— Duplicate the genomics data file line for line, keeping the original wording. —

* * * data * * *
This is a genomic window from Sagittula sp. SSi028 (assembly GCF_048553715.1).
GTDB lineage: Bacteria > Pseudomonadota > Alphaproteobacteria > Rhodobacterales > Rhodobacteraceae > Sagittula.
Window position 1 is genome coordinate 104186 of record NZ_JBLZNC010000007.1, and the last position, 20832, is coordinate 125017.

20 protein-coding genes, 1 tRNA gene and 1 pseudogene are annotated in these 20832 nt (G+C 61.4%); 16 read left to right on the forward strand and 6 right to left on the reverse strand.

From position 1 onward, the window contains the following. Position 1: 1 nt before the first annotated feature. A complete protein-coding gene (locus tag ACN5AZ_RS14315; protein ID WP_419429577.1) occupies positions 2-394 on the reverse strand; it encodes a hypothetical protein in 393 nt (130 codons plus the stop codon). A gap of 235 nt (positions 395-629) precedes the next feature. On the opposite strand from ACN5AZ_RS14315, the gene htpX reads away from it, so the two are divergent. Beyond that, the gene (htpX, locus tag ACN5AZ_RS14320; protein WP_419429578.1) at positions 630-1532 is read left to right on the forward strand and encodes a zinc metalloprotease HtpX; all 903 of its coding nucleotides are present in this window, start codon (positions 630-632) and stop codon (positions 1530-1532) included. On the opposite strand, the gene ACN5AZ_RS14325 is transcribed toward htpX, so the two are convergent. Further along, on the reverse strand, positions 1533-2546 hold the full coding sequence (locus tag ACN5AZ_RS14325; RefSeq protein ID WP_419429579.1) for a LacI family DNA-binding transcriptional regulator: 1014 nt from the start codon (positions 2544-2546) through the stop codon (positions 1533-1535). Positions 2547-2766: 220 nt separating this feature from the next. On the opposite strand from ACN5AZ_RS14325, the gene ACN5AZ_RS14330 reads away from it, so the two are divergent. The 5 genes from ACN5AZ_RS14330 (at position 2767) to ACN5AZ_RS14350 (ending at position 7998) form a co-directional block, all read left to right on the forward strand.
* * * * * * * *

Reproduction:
This is a genomic window from Sagittula sp. SSi028 (assembly GCF_048553715.1).
GTDB lineage: Bacteria > Pseudomonadota > Alphaproteobacteria > Rhodobacterales > Rhodobacteraceae > Sagittula.
Window position 1 is genome coordinate 104186 of record NZ_JBLZNC010000007.1, and the last position, 20832, is coordinate 125017.

20 protein-coding genes, 1 tRNA gene and 1 pseudogene are annotated in these 20832 nt (G+C 61.4%); 16 read left to right on the forward strand and 6 right to left on the reverse strand.

From position 1 onward, the window contains the following. Position 1: 1 nt before the first annotated feature. A complete protein-coding gene (locus tag ACN5AZ_RS14315; protein ID WP_419429577.1) occupies positions 2-394 on the reverse strand; it encodes a hypothetical protein in 393 nt (130 codons plus the stop codon). A gap of 235 nt (positions 395-629) precedes the next feature. On the opposite strand from ACN5AZ_RS14315, the gene htpX reads away from it, so the two are divergent. Beyond that, the gene (htpX, locus tag ACN5AZ_RS14320; protein WP_419429578.1) at positions 630-1532 is read left to right on the forward strand and encodes a zinc metalloprotease HtpX; all 903 of its coding nucleotides are present in this window, start codon (positions 630-632) and stop codon (positions 1530-1532) included. On the opposite strand, the gene ACN5AZ_RS14325 is transcribed toward htpX, so the two are convergent. Further along, on the reverse strand, positions 1533-2546 hold the full coding sequence (locus tag ACN5AZ_RS14325; RefSeq protein ID WP_419429579.1) for a LacI family DNA-binding transcriptional regulator: 1014 nt from the start codon (positions 2544-2546) through the stop codon (positions 1533-1535). Positions 2547-2766: 220 nt separating this feature from the next. On the opposite strand from ACN5AZ_RS14325, the gene ACN5AZ_RS14330 reads away from it, so the two are divergent. The 5 genes from ACN5AZ_RS14330 (at position 2767) to ACN5AZ_RS14350 (ending at position 7998) form a co-directional block, all read left to right on the forward strand.